Aja Beech is a 37-year-old mother of two from Fishtown who wants desperately to get away from her husband of seven years, construction worker Tobias McQueston. She’s broke, so she started a GoFundMe campaign titled “I Need a Divorce,” launching it a few days after McQueston was charged with assaulting her in March. She’s exceeded her goal of $5,000 and is now working with a Philadelphia attorney to put an official end to the marriage. Though crowdfunding for divorce isn’t unheard of, the involvement of domestic abuse charges seems to be unusual.
Beech told Philadelphia magazine that McQueston has assaulted her several times in the past, and medical records indicate that a 2014 incident documented by police resulted in a concussion. According to a criminal complaint filed by the District Attorney’s office in the March event, Beech’s husband is accused of pushing her face into the ground, giving her a bloody nose.
“It’s all bullshit,” claims McQueston, who is not the father of Beech’s two children. “I never physically assaulted anyone. It’s ridiculous. That’s all I have to say about it.” He is currently free on bail awaiting a June trial on charges of simple assault and reckless endangerment, and he can’t go anywhere near Beech thanks to a stay-away order issued by the judge.
Here, Beech talks about her crowdfunding campaign and the stigma that follows survivors of domestic abuse, more than 30 years after The Burning Bed.
We see a lot of crowdfunding campaigns for creative projects and medical bills, but crowdfunding for divorce is a little more uncommon. How did you choose to go that route?
The week after the latest incident, right after he got arrested, I got in contact with some family seeking help, because I didn’t have the money to hire an attorney. I do some writing, and I make $10 an hour working part-time in a store in Rittenhouse.
My family loves me very much, but they responded by telling me to stay in the relationship. No one was willing to help me financially. Every time I try to save money for a lawyer, there would be some huge money issue, and then I don’t have the money again.
So I decided that I had to do something drastic, because I believe that my life was really in danger at that point. I needed money to get out of this marriage. I needed to not rely on this person. And GoFundMe allowed me to cast a wider net and grow my support system. Even though the GoFundMe is just monetary help, sometimes that’s the best thing that can happen in a given situation.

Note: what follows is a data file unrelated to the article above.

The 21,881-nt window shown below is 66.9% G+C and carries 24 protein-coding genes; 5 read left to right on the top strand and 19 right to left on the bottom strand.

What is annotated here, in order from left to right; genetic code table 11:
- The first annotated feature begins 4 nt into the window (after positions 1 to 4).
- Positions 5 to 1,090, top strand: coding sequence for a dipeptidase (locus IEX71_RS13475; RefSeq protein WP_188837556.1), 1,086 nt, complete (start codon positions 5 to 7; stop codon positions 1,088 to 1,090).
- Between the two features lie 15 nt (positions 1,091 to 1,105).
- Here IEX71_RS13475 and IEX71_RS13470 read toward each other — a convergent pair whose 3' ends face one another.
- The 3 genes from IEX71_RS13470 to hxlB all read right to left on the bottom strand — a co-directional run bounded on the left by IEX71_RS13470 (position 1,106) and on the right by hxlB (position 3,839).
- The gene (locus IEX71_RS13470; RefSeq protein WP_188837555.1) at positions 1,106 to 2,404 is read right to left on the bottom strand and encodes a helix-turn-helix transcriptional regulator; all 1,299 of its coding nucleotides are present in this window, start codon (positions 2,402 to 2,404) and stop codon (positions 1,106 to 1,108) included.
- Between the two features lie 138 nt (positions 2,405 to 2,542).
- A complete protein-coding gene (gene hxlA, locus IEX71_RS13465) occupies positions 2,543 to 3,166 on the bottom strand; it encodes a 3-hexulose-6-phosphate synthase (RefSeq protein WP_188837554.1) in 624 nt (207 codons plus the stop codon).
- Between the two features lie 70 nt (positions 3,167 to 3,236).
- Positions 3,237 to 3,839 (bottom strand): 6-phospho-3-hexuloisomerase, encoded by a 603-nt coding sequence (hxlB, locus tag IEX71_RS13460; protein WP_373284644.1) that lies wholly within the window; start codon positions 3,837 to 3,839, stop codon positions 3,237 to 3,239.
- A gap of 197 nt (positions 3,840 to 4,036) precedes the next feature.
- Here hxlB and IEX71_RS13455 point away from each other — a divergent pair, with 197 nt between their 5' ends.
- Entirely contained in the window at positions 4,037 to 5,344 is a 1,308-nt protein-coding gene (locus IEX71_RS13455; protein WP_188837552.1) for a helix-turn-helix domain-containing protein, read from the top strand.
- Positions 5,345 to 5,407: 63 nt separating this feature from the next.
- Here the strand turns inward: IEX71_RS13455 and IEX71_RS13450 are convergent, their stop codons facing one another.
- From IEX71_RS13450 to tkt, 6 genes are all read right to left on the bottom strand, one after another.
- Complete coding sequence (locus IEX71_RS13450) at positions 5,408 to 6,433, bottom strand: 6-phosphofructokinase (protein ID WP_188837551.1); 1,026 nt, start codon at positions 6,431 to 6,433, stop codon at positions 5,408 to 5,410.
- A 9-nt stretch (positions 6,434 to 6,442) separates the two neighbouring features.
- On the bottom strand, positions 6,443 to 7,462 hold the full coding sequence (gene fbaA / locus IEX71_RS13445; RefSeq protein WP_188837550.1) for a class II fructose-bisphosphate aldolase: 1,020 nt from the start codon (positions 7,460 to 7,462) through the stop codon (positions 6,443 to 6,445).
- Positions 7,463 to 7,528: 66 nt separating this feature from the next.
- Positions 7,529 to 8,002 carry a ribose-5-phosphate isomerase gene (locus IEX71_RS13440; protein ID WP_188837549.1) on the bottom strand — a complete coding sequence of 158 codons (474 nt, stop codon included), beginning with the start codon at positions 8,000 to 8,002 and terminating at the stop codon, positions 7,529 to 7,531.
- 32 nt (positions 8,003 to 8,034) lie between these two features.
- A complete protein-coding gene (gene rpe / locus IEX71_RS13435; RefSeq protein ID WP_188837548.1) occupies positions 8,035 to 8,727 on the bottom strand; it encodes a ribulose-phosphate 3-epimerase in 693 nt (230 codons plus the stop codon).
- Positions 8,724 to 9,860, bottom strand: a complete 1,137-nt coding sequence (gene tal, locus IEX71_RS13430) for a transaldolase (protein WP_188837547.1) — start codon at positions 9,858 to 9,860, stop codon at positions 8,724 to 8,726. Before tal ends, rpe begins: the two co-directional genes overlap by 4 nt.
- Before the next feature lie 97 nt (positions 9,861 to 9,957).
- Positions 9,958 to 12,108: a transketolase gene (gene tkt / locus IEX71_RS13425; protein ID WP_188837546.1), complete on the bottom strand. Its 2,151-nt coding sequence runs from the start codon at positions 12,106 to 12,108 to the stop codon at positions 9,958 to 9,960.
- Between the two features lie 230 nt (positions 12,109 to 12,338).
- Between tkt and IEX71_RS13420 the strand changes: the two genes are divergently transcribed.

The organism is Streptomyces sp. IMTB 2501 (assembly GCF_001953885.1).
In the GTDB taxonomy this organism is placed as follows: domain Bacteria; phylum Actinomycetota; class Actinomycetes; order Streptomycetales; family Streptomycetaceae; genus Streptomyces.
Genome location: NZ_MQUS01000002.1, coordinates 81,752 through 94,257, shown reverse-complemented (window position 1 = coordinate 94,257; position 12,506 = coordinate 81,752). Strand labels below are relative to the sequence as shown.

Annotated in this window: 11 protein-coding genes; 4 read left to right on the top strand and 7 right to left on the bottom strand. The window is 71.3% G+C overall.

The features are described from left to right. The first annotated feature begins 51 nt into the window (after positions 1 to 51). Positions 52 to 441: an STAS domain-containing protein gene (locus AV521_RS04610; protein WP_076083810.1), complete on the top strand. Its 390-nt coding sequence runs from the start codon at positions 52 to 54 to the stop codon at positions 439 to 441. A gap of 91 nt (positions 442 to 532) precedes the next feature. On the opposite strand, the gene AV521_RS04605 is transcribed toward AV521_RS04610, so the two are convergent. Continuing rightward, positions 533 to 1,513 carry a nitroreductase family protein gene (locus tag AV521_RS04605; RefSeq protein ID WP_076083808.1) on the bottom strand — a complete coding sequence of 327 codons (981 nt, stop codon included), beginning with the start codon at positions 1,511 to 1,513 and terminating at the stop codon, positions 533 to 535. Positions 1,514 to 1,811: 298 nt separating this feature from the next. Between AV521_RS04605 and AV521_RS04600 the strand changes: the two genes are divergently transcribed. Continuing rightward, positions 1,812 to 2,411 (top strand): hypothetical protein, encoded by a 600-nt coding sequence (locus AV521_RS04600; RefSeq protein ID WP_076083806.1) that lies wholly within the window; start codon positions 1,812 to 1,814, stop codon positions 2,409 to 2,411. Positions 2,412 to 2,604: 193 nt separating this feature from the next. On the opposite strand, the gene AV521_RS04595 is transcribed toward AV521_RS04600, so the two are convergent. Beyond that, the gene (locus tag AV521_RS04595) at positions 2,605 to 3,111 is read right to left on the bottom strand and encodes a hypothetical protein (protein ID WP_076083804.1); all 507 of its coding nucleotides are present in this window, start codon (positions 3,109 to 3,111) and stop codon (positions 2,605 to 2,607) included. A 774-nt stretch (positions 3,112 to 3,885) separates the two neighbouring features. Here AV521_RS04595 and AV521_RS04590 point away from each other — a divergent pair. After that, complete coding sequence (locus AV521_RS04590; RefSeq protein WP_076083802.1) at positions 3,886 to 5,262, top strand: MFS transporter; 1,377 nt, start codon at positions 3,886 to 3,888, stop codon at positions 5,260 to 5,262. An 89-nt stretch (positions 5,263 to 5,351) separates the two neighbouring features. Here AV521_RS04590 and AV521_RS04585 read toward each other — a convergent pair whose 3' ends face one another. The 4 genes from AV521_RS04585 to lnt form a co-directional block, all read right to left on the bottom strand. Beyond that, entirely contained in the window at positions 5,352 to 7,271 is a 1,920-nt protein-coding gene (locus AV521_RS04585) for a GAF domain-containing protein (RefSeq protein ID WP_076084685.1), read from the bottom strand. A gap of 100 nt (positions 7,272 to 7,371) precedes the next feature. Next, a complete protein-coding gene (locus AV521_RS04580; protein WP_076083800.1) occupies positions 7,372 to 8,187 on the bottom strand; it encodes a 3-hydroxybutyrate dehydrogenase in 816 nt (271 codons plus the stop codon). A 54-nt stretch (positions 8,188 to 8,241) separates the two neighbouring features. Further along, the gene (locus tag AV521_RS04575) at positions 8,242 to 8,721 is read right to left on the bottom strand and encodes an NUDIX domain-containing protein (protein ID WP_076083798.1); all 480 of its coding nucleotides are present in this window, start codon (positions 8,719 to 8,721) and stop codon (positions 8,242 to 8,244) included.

Did you consider divorce previously?
As a general backstory, we were married in 2009. Things were not going well, and I tried to start getting divorce in 2010, but each time I tried to file, something would come up where I wouldn’t be able to proceed. I didn’t have any money, but I was able to file it myself, and then he hired an attorney to file some paperwork and put a stop to the divorce process.
I filed again in 2013, and that is the one that is still going now. He stopped that entire process with an attorney as well. And then, as often happens in these kinds of relationships, he made promises and then those promises didn’t happen. And now the GoFundMe money is allowing me to have a lawyer restart that 2013 process.
The GoFundMe is such a public outcry. It took a lot of guts to put your life out there like that.
I was embarrassed and ashamed to do the GoFundMe, but I knew that if I didn’t, I would end up in this relationship again. And I couldn’t do that.
Our relationship had become violent many times. He would drink and come home, and I have records of having to go to the doctors at least four times in the past two years. There was a point where he almost broke my hand, and another time when he gave me a concussion after pushing my head against the doorway. Usually, the cops come and tell him to leave, but this time, I was so visibly hurt, and they arrested him. And then I launched the GoFundMe, realizing that I couldn’t ever be with this person again.
Along with the support, I imagine you’ve also heard judgmental things like “You should have left sooner” and “I’d never stay with an abusive husband.”
Of course. It’s easy to say that, but then when you think you love someone and you have a history with them, it’s different. It took a long time for me to not want to work on my marriage.
There were times when I tried to leave. People would say, You can come and stay with us for a little while but then that gets uncomfortable pretty quickly, especially when you have a special needs child like I do.
And people also like to say that I should have gone to a shelter. That certainly was an option to me, but I had to ask myself, which is going to be safer for my children. I had to say that it was safer to stay in the situation I was in — he never touched my kids — then go into an unknown situation at a shelter where I wouldn’t know the people that my kids would then be around. Plus, if I went into a shelter, if I left my home, probably would have lost custody of my children to their father.
When you have two children, you can’t just walk out with your clothes on your back and no money and hope for the best. Rash decision making is part of what got me into this mess. I had to plan to do this, and now I have to work the plan.
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